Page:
Hungary is the leader both in oral cancer morbidity and mortality among the European countries. Oral cancer mortality had increased dramatically in Hungary to near fourfold between 1975 and 2002 both among the male and female populations. The increased oral cancer morbidity among the non-smoker, non-drinker elderly women and young adults, suggest that factors other than tobacco and alcohol consumption may also have important role in the pathogenesis of oral cancer. To reveal the epidemiological changes oral cancer cases and tumor-free controls were studied in the Department of Oral and Maxillofacial Surgery of the Semmelweis University in two phases between 1985-1986 and 2004-2005. In the 1st phase of the study, 460 cases with histologically confirmed oral squamous cell cancer and 350 tumor-free control cases were included. In the 2nd phase data of 550 oral cancer cases and 450 tumor-free controls were examined. Location of the tumors, alcohol consumption, and smoking habits of the male and female patients were separately evaluated. Among the oral cancer cases and their controls the ratio of smokers showed a significantly decreasing tendency in the examined period. Both the male oral cancer patients and their controls showed a significant decrease in the ratio of regular drinkers, whereas among the female tumor cases and controls the ratio of alcohol consumers were similarly low in both phases. The high male to female ratio of oral cancer cases significantly decreased over the examined period. Among elderly women (>60 yrs) oral cancer morbidity conspicuously increased. Among male cases the primacy of lower lip cancer had been taken over by sublingual cancer during the examined period. Among female patients, gingival tumor location was the most frequent in both phases. Our data suggest that the extraordinarily rapid increase in oral cancer morbidity and mortality in Hungary is not reasonable simply on the basis of excessive tobacco and alcohol consumption habits. Changes in the male to female ratio of oral cancer after 20 years, the older age of female patients as compared with males and the gender related difference of the prevalent tumor sites suggest some role of gender specific, systemic risk factors for oral cancer.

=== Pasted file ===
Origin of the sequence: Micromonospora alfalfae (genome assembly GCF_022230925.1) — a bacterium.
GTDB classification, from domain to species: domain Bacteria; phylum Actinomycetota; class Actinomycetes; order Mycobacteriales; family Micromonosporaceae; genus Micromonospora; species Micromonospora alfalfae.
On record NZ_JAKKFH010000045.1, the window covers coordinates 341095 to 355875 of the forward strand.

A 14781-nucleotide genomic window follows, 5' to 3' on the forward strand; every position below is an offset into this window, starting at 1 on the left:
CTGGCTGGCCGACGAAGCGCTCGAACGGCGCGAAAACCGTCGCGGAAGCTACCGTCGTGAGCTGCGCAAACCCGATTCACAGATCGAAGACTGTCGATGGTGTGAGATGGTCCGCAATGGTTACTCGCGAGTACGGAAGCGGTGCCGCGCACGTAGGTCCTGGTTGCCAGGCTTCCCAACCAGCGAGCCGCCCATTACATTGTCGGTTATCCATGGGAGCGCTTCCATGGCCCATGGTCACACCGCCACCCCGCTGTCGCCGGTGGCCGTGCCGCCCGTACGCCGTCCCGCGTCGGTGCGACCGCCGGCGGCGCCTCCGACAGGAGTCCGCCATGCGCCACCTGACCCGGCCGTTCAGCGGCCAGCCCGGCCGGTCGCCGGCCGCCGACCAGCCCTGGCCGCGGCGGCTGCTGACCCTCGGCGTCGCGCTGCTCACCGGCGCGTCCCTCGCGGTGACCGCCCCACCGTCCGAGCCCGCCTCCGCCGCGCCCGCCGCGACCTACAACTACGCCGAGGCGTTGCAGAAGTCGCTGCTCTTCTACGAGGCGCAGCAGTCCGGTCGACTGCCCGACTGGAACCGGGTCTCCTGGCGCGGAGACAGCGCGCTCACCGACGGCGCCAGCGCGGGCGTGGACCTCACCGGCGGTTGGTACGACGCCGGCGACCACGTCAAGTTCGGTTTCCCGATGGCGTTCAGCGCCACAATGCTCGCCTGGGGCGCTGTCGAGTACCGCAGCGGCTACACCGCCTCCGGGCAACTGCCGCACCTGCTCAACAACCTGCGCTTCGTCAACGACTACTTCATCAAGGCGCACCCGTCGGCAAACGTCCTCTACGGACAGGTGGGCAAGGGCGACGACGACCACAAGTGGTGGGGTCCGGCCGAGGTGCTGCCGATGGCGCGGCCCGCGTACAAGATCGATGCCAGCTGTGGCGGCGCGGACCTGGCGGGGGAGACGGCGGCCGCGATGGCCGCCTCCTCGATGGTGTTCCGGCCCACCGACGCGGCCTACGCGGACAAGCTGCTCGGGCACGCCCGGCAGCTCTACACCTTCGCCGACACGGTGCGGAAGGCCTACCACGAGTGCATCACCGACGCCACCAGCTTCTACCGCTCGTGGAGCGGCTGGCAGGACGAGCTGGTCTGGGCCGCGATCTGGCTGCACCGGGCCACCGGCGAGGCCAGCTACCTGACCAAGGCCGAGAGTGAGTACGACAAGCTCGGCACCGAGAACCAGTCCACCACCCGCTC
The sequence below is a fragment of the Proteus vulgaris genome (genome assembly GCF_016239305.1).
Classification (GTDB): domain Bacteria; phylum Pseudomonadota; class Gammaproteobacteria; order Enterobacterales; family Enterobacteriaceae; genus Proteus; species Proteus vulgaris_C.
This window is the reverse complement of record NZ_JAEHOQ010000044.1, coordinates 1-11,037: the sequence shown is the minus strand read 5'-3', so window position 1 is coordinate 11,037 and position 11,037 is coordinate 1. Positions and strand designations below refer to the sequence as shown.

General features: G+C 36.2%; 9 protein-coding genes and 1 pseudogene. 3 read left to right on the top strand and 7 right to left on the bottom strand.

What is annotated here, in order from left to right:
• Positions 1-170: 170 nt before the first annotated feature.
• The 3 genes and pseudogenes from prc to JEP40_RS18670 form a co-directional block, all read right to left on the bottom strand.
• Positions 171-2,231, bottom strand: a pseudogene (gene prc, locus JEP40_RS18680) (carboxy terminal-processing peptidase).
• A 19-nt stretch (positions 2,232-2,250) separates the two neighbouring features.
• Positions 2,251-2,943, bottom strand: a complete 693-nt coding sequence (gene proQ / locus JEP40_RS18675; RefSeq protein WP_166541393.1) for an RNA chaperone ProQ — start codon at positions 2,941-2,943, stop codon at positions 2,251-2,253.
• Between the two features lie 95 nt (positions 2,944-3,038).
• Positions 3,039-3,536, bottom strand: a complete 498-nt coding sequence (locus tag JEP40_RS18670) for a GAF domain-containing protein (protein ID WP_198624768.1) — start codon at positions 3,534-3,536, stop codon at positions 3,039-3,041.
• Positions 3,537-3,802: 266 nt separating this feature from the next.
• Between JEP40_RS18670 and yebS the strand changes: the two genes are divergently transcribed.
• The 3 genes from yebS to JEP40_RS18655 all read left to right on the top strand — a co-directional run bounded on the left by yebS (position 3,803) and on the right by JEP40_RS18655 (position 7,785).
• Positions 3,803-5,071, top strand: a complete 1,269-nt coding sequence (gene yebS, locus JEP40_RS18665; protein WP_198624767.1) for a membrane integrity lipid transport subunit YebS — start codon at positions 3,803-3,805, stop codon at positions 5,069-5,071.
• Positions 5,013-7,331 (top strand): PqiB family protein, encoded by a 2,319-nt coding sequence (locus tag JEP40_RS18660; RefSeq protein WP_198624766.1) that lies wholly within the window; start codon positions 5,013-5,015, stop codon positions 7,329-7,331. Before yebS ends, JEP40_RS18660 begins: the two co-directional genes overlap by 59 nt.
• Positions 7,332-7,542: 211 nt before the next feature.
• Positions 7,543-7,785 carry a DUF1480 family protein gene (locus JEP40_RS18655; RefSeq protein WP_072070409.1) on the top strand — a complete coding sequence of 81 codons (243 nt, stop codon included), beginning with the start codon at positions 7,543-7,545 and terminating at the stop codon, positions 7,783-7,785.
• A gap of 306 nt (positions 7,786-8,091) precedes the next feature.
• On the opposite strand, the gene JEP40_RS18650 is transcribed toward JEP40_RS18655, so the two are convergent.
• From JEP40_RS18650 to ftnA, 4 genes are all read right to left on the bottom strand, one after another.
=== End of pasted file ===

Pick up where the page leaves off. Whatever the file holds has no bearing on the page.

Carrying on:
|Translated title of the contribution||Oral cancer: morbus Hungaricus in the 21st century|
|Number of pages||6|
|Publication status||Published - Apr 2009|
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